Inflation over the last few months and years

steveinbsas

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gouchobob said:
Excellent advice.


I'm sure glad I didn't follow this kind of advice.

I am selling (now) after owning my present apartment for less than a year and will net a 17% return on my investment.

Now that's profit.

Had I rented for the past four years (I sold my apartment in Recoleta last year), I would have also depleted my capital (cash reserves) enough not to be able to purchase the fabulous quinta I am buying near Punta Alta...or anything else for that matter.

And had I not doubled my investment in five years (only realizing a profit) when I sold my house in Mexico in 2006, I would not have been in the position to come to Argentina (four years ago tomorrow) and continue to raise my "standard" of living.

Instead of paying rent I was also able to buy a truckload of antiques and art that I will soon move to the country. ...and I'll be following the moving van in the car I'll buy next week.
 

STElmoFranco

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What I don't understand and would appreciate knowing, is why isn't everything collapsing with the high inflation rate? I'm not an economist, but it seems like if wages are not even close to keeping up with inflation than people aren't going to be able to afford rent or food etc. While the economy has obviously collapsed in the past it doesn't seem very imminent right now.
 

gouchobob

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Well I don't think anybody would accuse me of being a shill or a tout for real estate here or anyplace else. Viajero Mike's rules are the same as what the professionals use. I would simplify this a bit and reduce this to saying price that equals 10 times annual rent is a fair price. If the price is beyond 10 times annual rent you should rent and when below buy. Some people put this out higher at 15 times but I am more conservative. The whole idea is that the rent a property can generate is the best indicator of its value. These rules have been widely violated in many places around the world in recent years and I believe the reckoning is at hand in many markets. People who ignore these rules do so at their financial peril.
 

gouchobob

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STElmoFranco said:
What I don't understand and would appreciate knowing, is why isn't everything collapsing with the high inflation rate? I'm not an economist, but it seems like if wages are not even close to keeping up with inflation than people aren't going to be able to afford rent or food etc. While the economy has obviously collapsed in the past it doesn't seem very imminent right now.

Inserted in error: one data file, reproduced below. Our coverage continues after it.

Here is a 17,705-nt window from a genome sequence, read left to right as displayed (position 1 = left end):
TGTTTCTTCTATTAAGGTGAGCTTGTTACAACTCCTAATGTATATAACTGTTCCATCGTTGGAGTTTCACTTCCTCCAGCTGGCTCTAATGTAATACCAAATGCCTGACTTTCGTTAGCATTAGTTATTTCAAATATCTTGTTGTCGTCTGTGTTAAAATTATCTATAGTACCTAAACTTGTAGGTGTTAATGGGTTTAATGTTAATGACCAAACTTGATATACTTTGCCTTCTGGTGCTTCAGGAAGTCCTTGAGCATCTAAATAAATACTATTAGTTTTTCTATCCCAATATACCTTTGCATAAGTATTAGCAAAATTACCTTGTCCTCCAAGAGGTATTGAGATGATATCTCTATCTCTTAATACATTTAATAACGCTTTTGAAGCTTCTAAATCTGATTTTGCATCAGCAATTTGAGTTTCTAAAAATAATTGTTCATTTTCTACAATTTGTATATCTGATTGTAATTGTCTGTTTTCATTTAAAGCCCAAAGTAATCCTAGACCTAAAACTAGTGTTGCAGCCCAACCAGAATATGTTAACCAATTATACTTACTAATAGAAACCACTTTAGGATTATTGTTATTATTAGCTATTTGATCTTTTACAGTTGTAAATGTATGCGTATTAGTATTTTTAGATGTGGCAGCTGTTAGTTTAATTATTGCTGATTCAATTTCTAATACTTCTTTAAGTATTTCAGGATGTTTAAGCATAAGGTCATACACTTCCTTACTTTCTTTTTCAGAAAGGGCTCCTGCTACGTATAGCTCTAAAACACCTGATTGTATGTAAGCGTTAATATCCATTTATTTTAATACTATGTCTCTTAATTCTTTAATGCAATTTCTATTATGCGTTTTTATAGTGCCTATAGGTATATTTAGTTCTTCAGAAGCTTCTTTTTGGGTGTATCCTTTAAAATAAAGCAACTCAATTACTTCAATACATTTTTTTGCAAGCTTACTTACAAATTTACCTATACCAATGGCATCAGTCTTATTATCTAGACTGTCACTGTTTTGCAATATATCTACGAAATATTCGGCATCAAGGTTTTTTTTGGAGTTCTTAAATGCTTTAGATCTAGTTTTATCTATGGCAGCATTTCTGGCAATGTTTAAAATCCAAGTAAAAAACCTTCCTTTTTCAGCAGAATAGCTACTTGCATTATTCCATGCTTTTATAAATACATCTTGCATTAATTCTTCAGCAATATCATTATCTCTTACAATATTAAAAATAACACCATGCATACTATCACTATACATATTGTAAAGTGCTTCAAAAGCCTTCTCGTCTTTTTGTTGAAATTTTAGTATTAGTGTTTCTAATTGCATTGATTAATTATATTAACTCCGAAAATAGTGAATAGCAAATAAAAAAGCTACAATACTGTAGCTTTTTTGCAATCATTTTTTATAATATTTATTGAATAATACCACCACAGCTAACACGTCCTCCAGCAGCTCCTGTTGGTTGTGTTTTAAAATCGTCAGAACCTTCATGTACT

My guess is the rate of inflation is going to accelerate over the next year. Whether this will lead to a collapse or not I don't know. However, I don't know of any instances in history where high inflation hasn't led to serious problems in an economy.
 

Viajero Mike

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You make your profit when you buy because that is your starting number. That is the number that all of your percentages will be based on. You do not have control over the selling price. You can always say no. Now as long as you do not sell when your home is upside down you have not lost any money. Once you sell now the transaction has been completed. You have bought and sold and now u have to figure your profit or loss. If you bought low and sold high then you have a profit. If you bought high and sold low, u have a loss. Hence you make your profit when you “BUY”.

Another easy way to figure market value just off the top of your head is to take the rent and add two zeros. Hence a $1000 a month condo is worth about $100,000.

To see if a deal makes sense you can work it backwards. A place selling for $200,000 should rent for $2,000 per month. Take off two zeros. If you are sure you can consistently get $2,000 a month in rent then it is probably a good or ok deal.

Here is the states you had a lot of people buying $300,000 homes that would rent for $1,300. That is where the formula comes in real handy. Obviously these homes are way over priced. Never pay more than 100 times the monthly rent, and try to pay less.
 

Viajero Mike

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Goucho Bob is correct here. I am sorry I did not explain it as well as he did.

Steve I would be interested in seeing your numbers. Buy price out of pocket expenses for less than a year sales price. It sound like a good deal for you. Congrats. But 17% profit in less than a year with banks paying .25% interest on savings account is excellent.

Could it be that you bought very wisely? Got a good price when you bought? Hence made your profit when you bought?
 
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